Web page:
As STIs in older people continue to rise Age UK calls to end the stigma about sex and intimacy in later life
Published on 07 October 2019 11:58 AM
To address and challenge the negative stereotypes of sex and intimacy in later life Age UK, working in partnership with a Manchester based coalition, is running a social media campaign highlighting that older people are diverse in their desire for sexual intimacy and that anyone of any age can get sexually transmitted infections.
The campaign, which started on Monday 30 September, is running for 5 days and is centred around International Older Peoples' Day, on Tuesday 1 October. It has been developed by a Manchester based coalition of academic, public and voluntary sector organisations called the Sexual Health of Older People' (SHOP) working group.
The campaign is tackling themes around sexual safety and the need to use protection at any age, access to health services and how these need to be appropriate for people of all ages, as well as tackling issues such as diversity, women's health and emotional intimacy.
In 2018 there were nearly three times more new diagnoses of sexually transmitted infections (STIs) among men aged 45-64 than among women in the same age group. Men in this age group received 23,943 diagnoses of STIs, an 18% increase since 2014, while women received 8,837 diagnoses, a 4% increase since 2014 1.
Between 2014 and 2018 there was a reduction in the rate of new STI diagnoses in men aged 20-24 (7.3% less than in 2014) whereas in men aged 45-64 there was a 13.9% increase. There was also a 23% increase in diagnoses amongst both men and women aged 65+ between 2014 and 2018.2.
These figures show that STIs are a significant problem among older people and that there are increasing inequalities in sexual health between older and younger men, and between older men and older women.
Sex in later life can be seen as embarrassing and unmentionable but sexual relationships provide physical, mental and emotional health benefits for people, regardless of age. The achievement of sexual wellbeing can play an important part in older people's relationships and being comfortable talking about sex is essential to avoiding STIs.
In fact, analysis of the English Longitudinal Study of Ageing (ELSA) shows that 80% of people aged 75+ agree that satisfactory sexual relations are essential to the maintenance of a long-term relationship.3. However, many people may not be getting the support from health care professionals that they need to remain sexually active as they get older.
Caroline Abrahams, Age UK's Charity Director, said: "Sex continues to be important for many of us well into old age, but for some reason the whole topic remains taboo in some circles. This is a shame and it also means that sexually active older people are at greater risk of STIs than they need to be or ought to be. Health professionals should be open about discussing sexual health with older people and certainly not immediately jump to the conclusion that sex is irrelevant once you pass a certain birthday. Public health messages around sexual health and STI prevention also need to recognise the reality that sex is a part of many people's later lives and aim to be inclusive of people of all ages."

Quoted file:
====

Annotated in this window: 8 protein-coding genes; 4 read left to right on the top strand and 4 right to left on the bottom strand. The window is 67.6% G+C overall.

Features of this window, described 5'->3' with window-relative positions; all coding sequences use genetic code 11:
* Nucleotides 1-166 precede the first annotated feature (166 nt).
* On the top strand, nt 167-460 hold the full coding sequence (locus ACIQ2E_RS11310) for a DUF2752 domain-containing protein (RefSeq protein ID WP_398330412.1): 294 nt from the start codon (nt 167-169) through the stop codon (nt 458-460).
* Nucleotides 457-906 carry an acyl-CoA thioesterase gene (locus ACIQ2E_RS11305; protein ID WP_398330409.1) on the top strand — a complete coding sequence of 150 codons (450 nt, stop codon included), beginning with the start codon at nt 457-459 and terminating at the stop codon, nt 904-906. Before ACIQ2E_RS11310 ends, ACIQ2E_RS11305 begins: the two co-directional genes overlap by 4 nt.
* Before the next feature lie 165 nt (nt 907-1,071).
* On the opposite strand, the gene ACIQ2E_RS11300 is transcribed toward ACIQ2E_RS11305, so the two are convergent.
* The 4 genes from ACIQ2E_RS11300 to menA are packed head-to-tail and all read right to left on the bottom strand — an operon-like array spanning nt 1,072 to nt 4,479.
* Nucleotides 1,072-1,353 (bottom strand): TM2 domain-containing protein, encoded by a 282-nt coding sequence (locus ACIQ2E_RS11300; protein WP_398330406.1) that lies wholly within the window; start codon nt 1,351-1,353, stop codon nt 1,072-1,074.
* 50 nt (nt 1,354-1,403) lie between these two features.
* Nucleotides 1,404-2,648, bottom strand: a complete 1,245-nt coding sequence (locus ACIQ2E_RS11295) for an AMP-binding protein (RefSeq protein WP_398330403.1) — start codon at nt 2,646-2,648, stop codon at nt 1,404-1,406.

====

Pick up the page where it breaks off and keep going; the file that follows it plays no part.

Dr Dave Lee, Reader in Epidemiology and Gerontology at Manchester Metropolitan University says, "The sexual health of older people should not be overlooked by health care professionals in the broader context of maintaining well-being during ageing."
"Recognising that sexual health may be an unspoken quality of life issue for older individuals could also improve the relationship between physician and patients, with better outcomes for the latter."
The social media campaign material also includes taglines suggested by older Mancunians, who attended an engagement and consultation workshop we held on Valentine's Day this year. This campaign is one strand of working being taken forward by the SHOP working group as part of Manchester's WHO Age Friendly City initiative
Councillor Mary Watson, Lead Member for Ageing, Manchester City Council said, "Manchester City Council works hard to address the negative images and portrayal of ageing that older people tell us negatively impact on their confidence, self-esteem and wellbeing. This year, to celebrate International Day of Older People, we want to work together to be 'age proud' about intimacy in later life."
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For the Manchester report: Lee, D, & Tetley, J. (2017) "How long will I love you?" – Sex and intimacy in later life, University of Manchester and Manchester Metropolitan University, Accessible via: